According to Jewish and Muslim leaders, customs regulations, import tariffs, and onerous paperwork continued to hinder the ability to import kosher and halal foods, beverages, and plants used for religious ceremonies and holidays. A Jewish leader said the law treated religious communities the same as companies because all imports, including those for religious purposes, were taxed and treated as commercial items.
An appeal filed in 2021 by evangelical Christian groups regarding a landmark Constitutional Court ruling that legalized abortion in some cases of rape remained pending at the end of the year. President Lasso held frequent meetings with leaders from Catholic and evangelical Christian communities, specifically to discuss a February law passed by the National Assembly permitting abortion in the case of rape in limited circumstances. In February, religious leaders opposed the law, and an evangelical Christian leader asked President Guillermo Lasso to use his veto power to limit further the circumstances under which abortion in cases of rape are allowed. President Lasso limited the circumstances on March 16. The final law, which has been in force since April 29, permits abortion in cases of rape for all women and girls during the first 12 weeks of gestation, and requires proof the pregnancy resulted from rape. On April 29, the Catholic Church issued a statement that read “Life must be protected, and the conscientious objection of medical personnel must be guaranteed because abortion is not a right, it is a crime.”
Religious leaders said they continued to coordinate closely with national authorities to ensure COVID-19 health and safety protocols were followed in the staged reopening of in-person religious practices. In January, the government permitted churches to offer services at 50 percent capacity. By year’s end, the government repealed all capacity restrictions. Using a mask in confined spaces, including churches, remained mandatory. Religious leaders also said they continued to work with authorities to deliver food kits and other humanitarian assistance to vulnerable communities.
Access to prison inmates was again periodically restricted throughout the year in response to the ongoing security crisis facing the prison system. Catholic and evangelical leaders said President Lasso’s state of exception declaration for Guayas, Manabi, and Esmeraldas Provinces (in effect April 30 – June 30) to address the rapidly worsening security situation temporarily restricted visitors’ access to inmates in local prisons, including visits by religious groups. They further cited an August 14 state of exception in Guayaquil following rising violence and several prison riots in May and October as examples of authorities restricting access to prisons due to security concerns.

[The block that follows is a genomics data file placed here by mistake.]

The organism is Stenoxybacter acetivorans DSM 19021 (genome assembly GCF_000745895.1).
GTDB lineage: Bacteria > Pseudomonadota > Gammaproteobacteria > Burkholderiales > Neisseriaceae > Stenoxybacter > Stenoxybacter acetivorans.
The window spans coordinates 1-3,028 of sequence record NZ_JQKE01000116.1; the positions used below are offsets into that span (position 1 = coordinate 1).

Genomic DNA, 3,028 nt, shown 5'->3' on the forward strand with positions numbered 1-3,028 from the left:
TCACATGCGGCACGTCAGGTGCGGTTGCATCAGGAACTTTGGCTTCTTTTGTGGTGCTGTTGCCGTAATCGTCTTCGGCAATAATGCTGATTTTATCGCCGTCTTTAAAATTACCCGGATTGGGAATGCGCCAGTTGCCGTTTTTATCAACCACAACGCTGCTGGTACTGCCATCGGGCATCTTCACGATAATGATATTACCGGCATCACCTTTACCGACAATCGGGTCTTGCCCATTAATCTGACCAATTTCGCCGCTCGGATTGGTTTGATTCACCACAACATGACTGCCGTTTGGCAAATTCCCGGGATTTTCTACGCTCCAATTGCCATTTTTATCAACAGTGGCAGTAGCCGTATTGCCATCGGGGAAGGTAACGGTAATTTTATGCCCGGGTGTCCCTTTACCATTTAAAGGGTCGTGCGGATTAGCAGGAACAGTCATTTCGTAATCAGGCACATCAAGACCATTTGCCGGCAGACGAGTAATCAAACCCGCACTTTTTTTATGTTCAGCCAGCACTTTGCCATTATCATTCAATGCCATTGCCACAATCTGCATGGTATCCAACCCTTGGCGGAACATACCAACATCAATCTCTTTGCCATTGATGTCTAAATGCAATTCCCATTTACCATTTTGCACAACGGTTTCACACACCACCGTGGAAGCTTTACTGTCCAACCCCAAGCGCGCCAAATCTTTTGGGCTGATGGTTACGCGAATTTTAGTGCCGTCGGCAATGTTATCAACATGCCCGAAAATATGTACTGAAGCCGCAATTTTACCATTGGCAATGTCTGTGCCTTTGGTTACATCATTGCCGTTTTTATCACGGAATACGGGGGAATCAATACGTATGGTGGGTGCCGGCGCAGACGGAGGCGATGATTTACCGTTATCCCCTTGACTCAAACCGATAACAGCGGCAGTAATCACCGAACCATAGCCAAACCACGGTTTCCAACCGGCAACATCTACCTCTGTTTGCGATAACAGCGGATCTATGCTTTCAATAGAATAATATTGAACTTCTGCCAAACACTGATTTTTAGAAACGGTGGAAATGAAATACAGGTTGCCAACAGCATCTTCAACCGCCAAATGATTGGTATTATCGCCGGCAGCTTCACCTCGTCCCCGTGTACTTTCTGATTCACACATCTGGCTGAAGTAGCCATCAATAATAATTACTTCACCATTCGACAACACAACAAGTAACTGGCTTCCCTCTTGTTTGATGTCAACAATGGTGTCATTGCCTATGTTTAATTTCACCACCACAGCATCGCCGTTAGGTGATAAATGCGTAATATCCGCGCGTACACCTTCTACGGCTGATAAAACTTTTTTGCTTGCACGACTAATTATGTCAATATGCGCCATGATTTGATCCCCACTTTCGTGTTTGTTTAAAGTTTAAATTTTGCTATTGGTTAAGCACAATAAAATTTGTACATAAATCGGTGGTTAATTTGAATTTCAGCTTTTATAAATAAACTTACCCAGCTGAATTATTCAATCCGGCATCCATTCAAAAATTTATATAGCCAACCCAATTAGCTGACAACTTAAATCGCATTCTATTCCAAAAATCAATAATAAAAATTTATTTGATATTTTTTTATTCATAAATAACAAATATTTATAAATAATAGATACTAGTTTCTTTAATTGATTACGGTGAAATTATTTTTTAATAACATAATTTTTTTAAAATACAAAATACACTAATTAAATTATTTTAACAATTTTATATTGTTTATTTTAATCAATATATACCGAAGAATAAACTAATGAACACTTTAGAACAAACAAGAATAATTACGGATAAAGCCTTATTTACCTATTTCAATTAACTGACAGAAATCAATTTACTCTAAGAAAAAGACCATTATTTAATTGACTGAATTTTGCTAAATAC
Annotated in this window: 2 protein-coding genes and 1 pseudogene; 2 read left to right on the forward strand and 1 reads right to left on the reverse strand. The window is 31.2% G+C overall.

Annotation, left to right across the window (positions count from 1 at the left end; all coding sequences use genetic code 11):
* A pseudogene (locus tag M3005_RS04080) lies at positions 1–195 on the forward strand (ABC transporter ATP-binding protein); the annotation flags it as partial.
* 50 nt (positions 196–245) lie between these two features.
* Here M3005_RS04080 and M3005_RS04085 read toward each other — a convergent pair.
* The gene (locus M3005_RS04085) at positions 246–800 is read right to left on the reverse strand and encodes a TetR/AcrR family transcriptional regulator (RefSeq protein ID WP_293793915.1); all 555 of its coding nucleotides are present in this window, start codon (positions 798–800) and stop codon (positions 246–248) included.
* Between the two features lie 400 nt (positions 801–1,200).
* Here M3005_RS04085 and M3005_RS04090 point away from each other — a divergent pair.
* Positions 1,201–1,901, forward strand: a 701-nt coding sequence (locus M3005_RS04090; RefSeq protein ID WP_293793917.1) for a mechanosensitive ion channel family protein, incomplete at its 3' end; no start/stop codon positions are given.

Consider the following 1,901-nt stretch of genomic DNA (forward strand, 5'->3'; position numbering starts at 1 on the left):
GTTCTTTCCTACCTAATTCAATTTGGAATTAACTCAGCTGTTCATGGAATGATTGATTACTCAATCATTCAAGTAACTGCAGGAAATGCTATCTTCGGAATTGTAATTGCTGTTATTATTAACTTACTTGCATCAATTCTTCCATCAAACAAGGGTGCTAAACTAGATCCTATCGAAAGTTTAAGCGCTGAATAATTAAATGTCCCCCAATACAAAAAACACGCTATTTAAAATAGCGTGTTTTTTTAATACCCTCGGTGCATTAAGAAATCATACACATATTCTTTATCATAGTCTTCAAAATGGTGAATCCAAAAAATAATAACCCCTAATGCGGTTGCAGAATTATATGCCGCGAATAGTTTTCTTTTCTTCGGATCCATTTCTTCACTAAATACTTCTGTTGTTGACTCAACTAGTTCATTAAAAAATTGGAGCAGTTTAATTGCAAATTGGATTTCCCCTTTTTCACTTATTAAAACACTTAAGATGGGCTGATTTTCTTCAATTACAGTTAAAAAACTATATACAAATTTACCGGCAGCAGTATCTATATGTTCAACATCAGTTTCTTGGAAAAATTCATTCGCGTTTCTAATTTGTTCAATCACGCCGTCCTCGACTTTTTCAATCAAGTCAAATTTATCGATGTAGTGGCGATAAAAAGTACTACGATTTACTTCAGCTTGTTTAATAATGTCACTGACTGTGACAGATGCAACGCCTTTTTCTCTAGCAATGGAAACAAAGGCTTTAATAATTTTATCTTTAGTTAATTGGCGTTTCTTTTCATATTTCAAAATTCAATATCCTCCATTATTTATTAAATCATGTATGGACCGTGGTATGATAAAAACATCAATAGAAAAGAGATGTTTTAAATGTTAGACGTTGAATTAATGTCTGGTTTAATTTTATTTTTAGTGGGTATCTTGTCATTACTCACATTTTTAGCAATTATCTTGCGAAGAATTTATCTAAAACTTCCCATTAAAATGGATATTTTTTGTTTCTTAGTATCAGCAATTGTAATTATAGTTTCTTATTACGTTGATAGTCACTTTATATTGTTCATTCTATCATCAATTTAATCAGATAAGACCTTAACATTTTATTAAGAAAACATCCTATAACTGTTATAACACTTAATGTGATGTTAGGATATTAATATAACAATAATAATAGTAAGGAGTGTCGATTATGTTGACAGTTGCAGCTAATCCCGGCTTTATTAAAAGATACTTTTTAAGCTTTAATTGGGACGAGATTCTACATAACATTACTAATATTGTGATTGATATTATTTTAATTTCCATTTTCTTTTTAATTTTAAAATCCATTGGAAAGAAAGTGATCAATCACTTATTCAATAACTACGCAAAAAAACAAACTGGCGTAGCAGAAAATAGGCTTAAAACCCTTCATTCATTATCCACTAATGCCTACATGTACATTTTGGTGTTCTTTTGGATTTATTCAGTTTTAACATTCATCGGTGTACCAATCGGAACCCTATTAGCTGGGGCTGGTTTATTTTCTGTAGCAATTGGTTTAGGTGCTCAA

According to press reports, religious leaders met during the year with President Lasso to seek a solution to the prison security crisis. The Commission for Prison Pacification and Dialogue, which the President appointed in December 2021, delivered its final report to the government on June 16, calling for structural changes and investment in prison security. The President had appointed two representatives, one Catholic and one evangelical Christian, to represent religious groups on the commission, whose mandate was to develop a strategy to prevent, control, and respond to prison violence. Despite periodic restricted access to prisons, hundreds of volunteers from Catholic and evangelical Christian churches regularly visited prisons to offer religious services, training, and inmate care.
According to religious leaders, the National Assembly made no progress during the year on a proposal to reform the 1937 religion law that CONALIR discussed with the previous National Assembly in 2018. CONALIR includes representatives from Anglican, Baha’i Faith, Buddhist, Catholic, evangelical and nonevangelical Christians, Greek Orthodox, Jewish, Muslim, and Seventh-day Adventist Church religious groups. CONALIR’s proposed reforms aim to create greater equality between the Catholic Church and other religious groups, to update the registration process for religious groups, and to recognize legally the nonprofit status of all religious groups and the practice of utilizing volunteers for certain activities.
Jehovah’s Witnesses leaders said they continued to explore taking legal action through administrative procedures in local municipalities to address their concerns that local authorities were violating religious organizations’ rights to receive certain tax privileges. For example, they said authorities in Quito and in smaller cities such as Catamayo, Atacames, and Chordeleg had denied their requests for property tax exemptions. They also said the municipal government in Duran, in the Guayaquil metropolitan area, charged religious organizations permit fees intended for business entities. A Jehovah’s Witnesses representative said he did not believe the municipality was singling out his religious group.
In October, Jehovah’s Witnesses urged San Juan de Iluman authorities to enforce remediation measures the Constitutional Court ordered in 2021 that required local government officials to attend training on intercultural coexistence, norms, and religious diversity. The Constitutional Court ordered a full translation of the ruling into the Indigenous Kichwa language and called on all members of the community of Iluman to maintain harmonious social relations based on intercultural dialogue, as established in the constitution. The remediation measures were the result of a 2021 Constitutional Court ruling in favor of the Jehovah’s Witnesses involving a conflict with Indigenous residents in the town of San Juan de Iluman, in Imbabura Province. The precedent-setting ruling concluded the Jehovah’s Witnesses’ religious freedom and right to equal treatment and nondiscrimination had been violated. The Constitutional Court also ruled local courts had violated the Jehovah’s Witnesses’ right to due process by repeatedly dismissing their protective action requests. At year’s end, the Jehovah’s Witnesses’ representatives did not know whether the community had complied with the Constitutional Court’s ruling.
During the year, the Constitutional Court reviewed two cases that Seventh-day Adventist students filed in 2021 against universities in Guayaquil and Cuenca. The students stated those universities did not accommodate their requests to reschedule classes that were held on the Sabbath. The students’ cases were raised to the Constitutional Court after provincial courts dismissed the students’ requests for constitutional protection from the universities. The Constitutional Court’s ruling on these cases remained pending at year’s end.